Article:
Venice Film Festival Line Up Announced

The Venice film festival which launches in late August has announced its official line up for 2019. Brad Pitt’s space drama Ad Astra and Robert Pattinson’s Shakespearean drama The King are among those set for world premieres.

Meryl Steep and Gary Oldman’s Steven Sodenberg drama The Laundromat is also included in this year’s line-up.

In a controversial move director Roman Polanski, currently locked in a legal battle over his recent expulsion from the American Academy, will screen his latest film An Officer and a Spy at the festival.

Marriage story featuring Scarlett Johansson and Adam driver also features this year as does Joaquin Phoenix much anticipated comic book movie Joker.

Overall the line-up is considered to potentially have fewer Oscar front runner compared to last year’s selection which launched The Favourite, First Man and A Star Is Born with world premieres.

Dickens Drama Opens London Film Festival 2019

This year’s BFI London Film Festival will officially open with the premiere of director Armando Iannucci’s Charles Dickens adaptation The Personal Life Of David Copperfield.

The film has attracted attention for the casting of Slumdog Millionaire star Dev Patel in the lead role, deliberately ignoring the racial expectations of a character traditionally portrayed by white actors due to the historical and cultural setting.

Iannucci himself commented on the deliberate move towards so called colour-blind casting.

“ You shouldn’t have to bat an eyelid and you don’t. Because the best people are cast for the parts. I’ve noticed it’s something that’s been happening in theatre for a long time… Dev has the potential to flit in seconds form being vulnerable and gawky and funny to being quite dramatic and strong.”

The rest of the cast includes Benedict Wong, Peter Capaldi, Tilda Swinton and newcomer Rosalind Eleazar.

The period drama will also have a more modern and pointedly diverse take on the famous novel with director Iannucci asserting he wanted to give the costume drama a more contemporary feel.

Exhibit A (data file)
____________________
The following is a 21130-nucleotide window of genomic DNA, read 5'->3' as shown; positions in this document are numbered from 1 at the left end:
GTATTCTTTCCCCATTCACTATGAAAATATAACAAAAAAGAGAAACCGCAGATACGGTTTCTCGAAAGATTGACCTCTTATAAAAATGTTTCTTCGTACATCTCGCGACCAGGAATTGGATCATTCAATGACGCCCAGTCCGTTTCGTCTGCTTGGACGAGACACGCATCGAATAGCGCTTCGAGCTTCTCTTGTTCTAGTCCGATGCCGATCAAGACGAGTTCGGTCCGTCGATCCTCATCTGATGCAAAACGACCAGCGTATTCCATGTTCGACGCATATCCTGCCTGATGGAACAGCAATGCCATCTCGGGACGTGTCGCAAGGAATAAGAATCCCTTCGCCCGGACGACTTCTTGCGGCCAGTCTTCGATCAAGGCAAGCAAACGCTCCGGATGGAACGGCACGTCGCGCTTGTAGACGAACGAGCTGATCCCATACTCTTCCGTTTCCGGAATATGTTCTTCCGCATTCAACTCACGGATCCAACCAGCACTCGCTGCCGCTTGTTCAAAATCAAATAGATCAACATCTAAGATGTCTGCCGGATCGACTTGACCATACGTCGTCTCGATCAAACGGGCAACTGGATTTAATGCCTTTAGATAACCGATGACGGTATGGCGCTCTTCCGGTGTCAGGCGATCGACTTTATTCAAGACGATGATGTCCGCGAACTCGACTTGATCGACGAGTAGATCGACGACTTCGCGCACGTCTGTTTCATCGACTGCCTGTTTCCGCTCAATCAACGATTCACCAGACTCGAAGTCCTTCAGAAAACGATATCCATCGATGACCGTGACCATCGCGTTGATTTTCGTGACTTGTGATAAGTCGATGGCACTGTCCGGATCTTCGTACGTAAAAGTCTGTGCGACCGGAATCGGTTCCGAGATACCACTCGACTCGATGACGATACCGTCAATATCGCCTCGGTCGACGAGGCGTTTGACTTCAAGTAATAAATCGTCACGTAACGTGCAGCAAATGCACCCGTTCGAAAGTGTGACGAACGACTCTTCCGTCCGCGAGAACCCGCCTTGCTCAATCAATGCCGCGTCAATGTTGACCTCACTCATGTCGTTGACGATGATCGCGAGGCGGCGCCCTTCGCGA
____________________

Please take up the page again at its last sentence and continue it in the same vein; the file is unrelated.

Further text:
The film is set to have its official European premiere opening night of the 63rd London Film Festival which runs from 2 to 13 October 2019.

TIFF 2019 Announces First Line Up Details

The Toronto International Film Festival announced its first wave of movies set to be included in this year’s line-up.

Renee Zellweger’s Judy Garland Biopic and Joaquin Phoenix’s Joker origin story are among the prominent Oscar hopefuls included in this year’s typically sensational collection of films.

Other films in the initial line up include Taika Waititi’s black comedy Jojo Rabbit starring Scarlett Johansson and Tom Hanks Mr Rodgers biopic A Beautiful day In The Neighbourhood.

Just Mercy, Le Mans ’66, The Goldfinch, The Two Popes, Bad Education, Marriage Sotry, Uncut Gems, The personal History of David Copperfield and Meryl Streep drama The Laundromat also get high profile premiere’s at this year’s festival attracting awards buzz of their own.

Significantly this year more than half the gala presentations are director or co-directed by women. A landmark achievement proudly acknowledged by the festival’s artistic director Cameron Bailey.

This year’s TIFF festival runs from 5-15 September.

Spider-Man Far From Home Review

The Plot

Peter Parker returns to his normal life following the climactic events of Avengers Endgame and sets out on a summer holiday to Europe with his friends looking to escape the pressures of being Spider-Man and possibly even find love.

The Good

Marvel takes an assured first step as it casually launches the next phase in its vast cinematic universe. After the dramatic and universe re-defining adventures of Avengers Endgame, it’s refreshing and vaguely appropriate to have the adolescent Peter Parker guide audiences back to more earthbound human drama in a post ‘snap’ world.

Swinging back into action as Spider-Man, young star Tom Holland continues to do great work in making his version of the costume clad web crawler an endearingly awkward and earnest young hero, reluctantly drawn into the responsibilities of saving the world yet again. Holland does well in playing the genuine conflict between Peter Parker’s desire for an ordinary teenage existence and the obvious responsibilities of being a super hero. This is the true essence of the character that Stan Lee originally created and Marvel clearly understands that.

Having obviously lost the excellent chemistry between Holland and Robert Downey Jnr’s mentor like Iron Man, Marvel is quick to replace this with a new adult chaperone for Spider-Man in the form of a stern faced Nick Fury, played with usual flare by Samuel L Jackson. It’s a smart move that gives both characters a more natural place in the MCU going forward. Combined with the more affectionate mentorship of Jon Favreu’s Happy Hogan it’s a successful substitution for the scene stealing bond between Peter and Tony Stark.

A solid supporting cast lends Far From Home much of its comedy and heart with particular praise due to Jacob Batalon as Peters pal Ned, Martin Starr as his clueless teacher and Zendaya as love interest MJ. Jake Gyllenhaal is also another welcome and long overdue addition to the MCU, playing the suitably mysterious new hero Mysterio.

The Bad